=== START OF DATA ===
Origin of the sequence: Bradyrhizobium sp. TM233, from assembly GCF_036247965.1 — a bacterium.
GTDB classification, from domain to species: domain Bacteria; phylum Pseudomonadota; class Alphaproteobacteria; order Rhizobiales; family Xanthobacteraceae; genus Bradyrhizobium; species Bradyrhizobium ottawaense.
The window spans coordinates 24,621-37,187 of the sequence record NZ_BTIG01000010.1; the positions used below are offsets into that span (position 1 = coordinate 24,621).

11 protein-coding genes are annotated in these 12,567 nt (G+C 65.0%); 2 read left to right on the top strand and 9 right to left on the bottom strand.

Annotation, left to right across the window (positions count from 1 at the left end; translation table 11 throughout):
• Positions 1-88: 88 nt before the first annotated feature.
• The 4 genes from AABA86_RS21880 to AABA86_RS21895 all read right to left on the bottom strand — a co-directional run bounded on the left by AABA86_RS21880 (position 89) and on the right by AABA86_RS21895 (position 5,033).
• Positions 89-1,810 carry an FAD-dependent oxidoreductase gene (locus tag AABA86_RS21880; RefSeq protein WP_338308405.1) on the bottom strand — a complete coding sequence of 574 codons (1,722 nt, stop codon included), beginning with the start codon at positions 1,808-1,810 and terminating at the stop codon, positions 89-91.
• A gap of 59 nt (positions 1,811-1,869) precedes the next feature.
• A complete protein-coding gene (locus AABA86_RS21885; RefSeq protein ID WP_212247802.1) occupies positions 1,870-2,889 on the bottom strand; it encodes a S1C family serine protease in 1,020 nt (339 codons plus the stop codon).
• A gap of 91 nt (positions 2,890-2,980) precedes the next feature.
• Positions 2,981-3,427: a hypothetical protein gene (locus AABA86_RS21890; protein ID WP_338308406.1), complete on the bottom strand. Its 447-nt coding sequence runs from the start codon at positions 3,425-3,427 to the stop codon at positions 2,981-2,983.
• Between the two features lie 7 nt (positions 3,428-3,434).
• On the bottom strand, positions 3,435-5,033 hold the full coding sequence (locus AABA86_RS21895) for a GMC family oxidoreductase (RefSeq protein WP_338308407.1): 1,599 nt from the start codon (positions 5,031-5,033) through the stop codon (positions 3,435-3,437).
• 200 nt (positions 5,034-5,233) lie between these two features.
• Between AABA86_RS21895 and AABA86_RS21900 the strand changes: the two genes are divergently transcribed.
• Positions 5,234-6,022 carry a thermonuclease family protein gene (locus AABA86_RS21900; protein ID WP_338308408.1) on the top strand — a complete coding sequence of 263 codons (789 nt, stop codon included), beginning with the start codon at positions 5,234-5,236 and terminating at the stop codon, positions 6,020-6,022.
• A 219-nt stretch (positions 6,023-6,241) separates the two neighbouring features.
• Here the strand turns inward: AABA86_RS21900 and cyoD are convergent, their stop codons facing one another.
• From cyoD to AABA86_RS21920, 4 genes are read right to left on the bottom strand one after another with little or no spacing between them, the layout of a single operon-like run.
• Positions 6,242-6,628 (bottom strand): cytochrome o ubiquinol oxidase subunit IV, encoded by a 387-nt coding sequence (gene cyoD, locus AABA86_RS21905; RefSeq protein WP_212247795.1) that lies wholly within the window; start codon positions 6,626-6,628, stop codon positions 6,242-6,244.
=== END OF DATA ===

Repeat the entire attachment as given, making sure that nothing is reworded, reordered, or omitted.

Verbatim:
Origin of the sequence: Bradyrhizobium sp. TM233, from assembly GCF_036247965.1 — a bacterium.
GTDB classification, from domain to species: domain Bacteria; phylum Pseudomonadota; class Alphaproteobacteria; order Rhizobiales; family Xanthobacteraceae; genus Bradyrhizobium; species Bradyrhizobium ottawaense.
The window spans coordinates 24,621-37,187 of the sequence record NZ_BTIG01000010.1; the positions used below are offsets into that span (position 1 = coordinate 24,621).

11 protein-coding genes are annotated in these 12,567 nt (G+C 65.0%); 2 read left to right on the top strand and 9 right to left on the bottom strand.

Annotation, left to right across the window (positions count from 1 at the left end; translation table 11 throughout):
• Positions 1-88: 88 nt before the first annotated feature.
• The 4 genes from AABA86_RS21880 to AABA86_RS21895 all read right to left on the bottom strand — a co-directional run bounded on the left by AABA86_RS21880 (position 89) and on the right by AABA86_RS21895 (position 5,033).
• Positions 89-1,810 carry an FAD-dependent oxidoreductase gene (locus tag AABA86_RS21880; RefSeq protein WP_338308405.1) on the bottom strand — a complete coding sequence of 574 codons (1,722 nt, stop codon included), beginning with the start codon at positions 1,808-1,810 and terminating at the stop codon, positions 89-91.
• A gap of 59 nt (positions 1,811-1,869) precedes the next feature.
• A complete protein-coding gene (locus AABA86_RS21885; RefSeq protein ID WP_212247802.1) occupies positions 1,870-2,889 on the bottom strand; it encodes a S1C family serine protease in 1,020 nt (339 codons plus the stop codon).
• A gap of 91 nt (positions 2,890-2,980) precedes the next feature.
• Positions 2,981-3,427: a hypothetical protein gene (locus AABA86_RS21890; protein ID WP_338308406.1), complete on the bottom strand. Its 447-nt coding sequence runs from the start codon at positions 3,425-3,427 to the stop codon at positions 2,981-2,983.
• Between the two features lie 7 nt (positions 3,428-3,434).
• On the bottom strand, positions 3,435-5,033 hold the full coding sequence (locus AABA86_RS21895) for a GMC family oxidoreductase (RefSeq protein WP_338308407.1): 1,599 nt from the start codon (positions 5,031-5,033) through the stop codon (positions 3,435-3,437).
• 200 nt (positions 5,034-5,233) lie between these two features.
• Between AABA86_RS21895 and AABA86_RS21900 the strand changes: the two genes are divergently transcribed.
• Positions 5,234-6,022 carry a thermonuclease family protein gene (locus AABA86_RS21900; protein ID WP_338308408.1) on the top strand — a complete coding sequence of 263 codons (789 nt, stop codon included), beginning with the start codon at positions 5,234-5,236 and terminating at the stop codon, positions 6,020-6,022.
• A 219-nt stretch (positions 6,023-6,241) separates the two neighbouring features.
• Here the strand turns inward: AABA86_RS21900 and cyoD are convergent, their stop codons facing one another.
• From cyoD to AABA86_RS21920, 4 genes are read right to left on the bottom strand one after another with little or no spacing between them, the layout of a single operon-like run.
• Positions 6,242-6,628 (bottom strand): cytochrome o ubiquinol oxidase subunit IV, encoded by a 387-nt coding sequence (gene cyoD, locus AABA86_RS21905; RefSeq protein WP_212247795.1) that lies wholly within the window; start codon positions 6,626-6,628, stop codon positions 6,242-6,244.